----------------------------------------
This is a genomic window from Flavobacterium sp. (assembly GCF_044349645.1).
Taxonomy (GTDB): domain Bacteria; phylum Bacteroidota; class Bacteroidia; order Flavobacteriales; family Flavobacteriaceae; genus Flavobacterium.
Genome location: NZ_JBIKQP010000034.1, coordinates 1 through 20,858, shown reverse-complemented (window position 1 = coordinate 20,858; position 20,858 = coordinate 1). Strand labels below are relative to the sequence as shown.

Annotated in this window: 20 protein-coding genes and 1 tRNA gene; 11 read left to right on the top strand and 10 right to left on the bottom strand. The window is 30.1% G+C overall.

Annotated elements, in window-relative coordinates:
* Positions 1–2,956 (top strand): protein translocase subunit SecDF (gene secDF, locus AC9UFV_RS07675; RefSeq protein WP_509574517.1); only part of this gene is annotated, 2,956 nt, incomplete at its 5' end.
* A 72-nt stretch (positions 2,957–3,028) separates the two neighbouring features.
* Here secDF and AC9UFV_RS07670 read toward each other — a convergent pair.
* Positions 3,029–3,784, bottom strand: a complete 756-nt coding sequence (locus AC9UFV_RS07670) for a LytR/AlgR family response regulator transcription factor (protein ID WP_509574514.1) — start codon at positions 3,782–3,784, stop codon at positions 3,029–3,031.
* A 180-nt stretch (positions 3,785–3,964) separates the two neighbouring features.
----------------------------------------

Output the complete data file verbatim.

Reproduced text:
This is a genomic window from Flavobacterium sp. (assembly GCF_044349645.1).
Taxonomy (GTDB): domain Bacteria; phylum Bacteroidota; class Bacteroidia; order Flavobacteriales; family Flavobacteriaceae; genus Flavobacterium.
Genome location: NZ_JBIKQP010000034.1, coordinates 1 through 20,858, shown reverse-complemented (window position 1 = coordinate 20,858; position 20,858 = coordinate 1). Strand labels below are relative to the sequence as shown.

Annotated in this window: 20 protein-coding genes and 1 tRNA gene; 11 read left to right on the top strand and 10 right to left on the bottom strand. The window is 30.1% G+C overall.

Annotated elements, in window-relative coordinates:
* Positions 1–2,956 (top strand): protein translocase subunit SecDF (gene secDF, locus AC9UFV_RS07675; RefSeq protein WP_509574517.1); only part of this gene is annotated, 2,956 nt, incomplete at its 5' end.
* A 72-nt stretch (positions 2,957–3,028) separates the two neighbouring features.
* Here secDF and AC9UFV_RS07670 read toward each other — a convergent pair.
* Positions 3,029–3,784, bottom strand: a complete 756-nt coding sequence (locus AC9UFV_RS07670) for a LytR/AlgR family response regulator transcription factor (protein ID WP_509574514.1) — start codon at positions 3,782–3,784, stop codon at positions 3,029–3,031.
* A 180-nt stretch (positions 3,785–3,964) separates the two neighbouring features.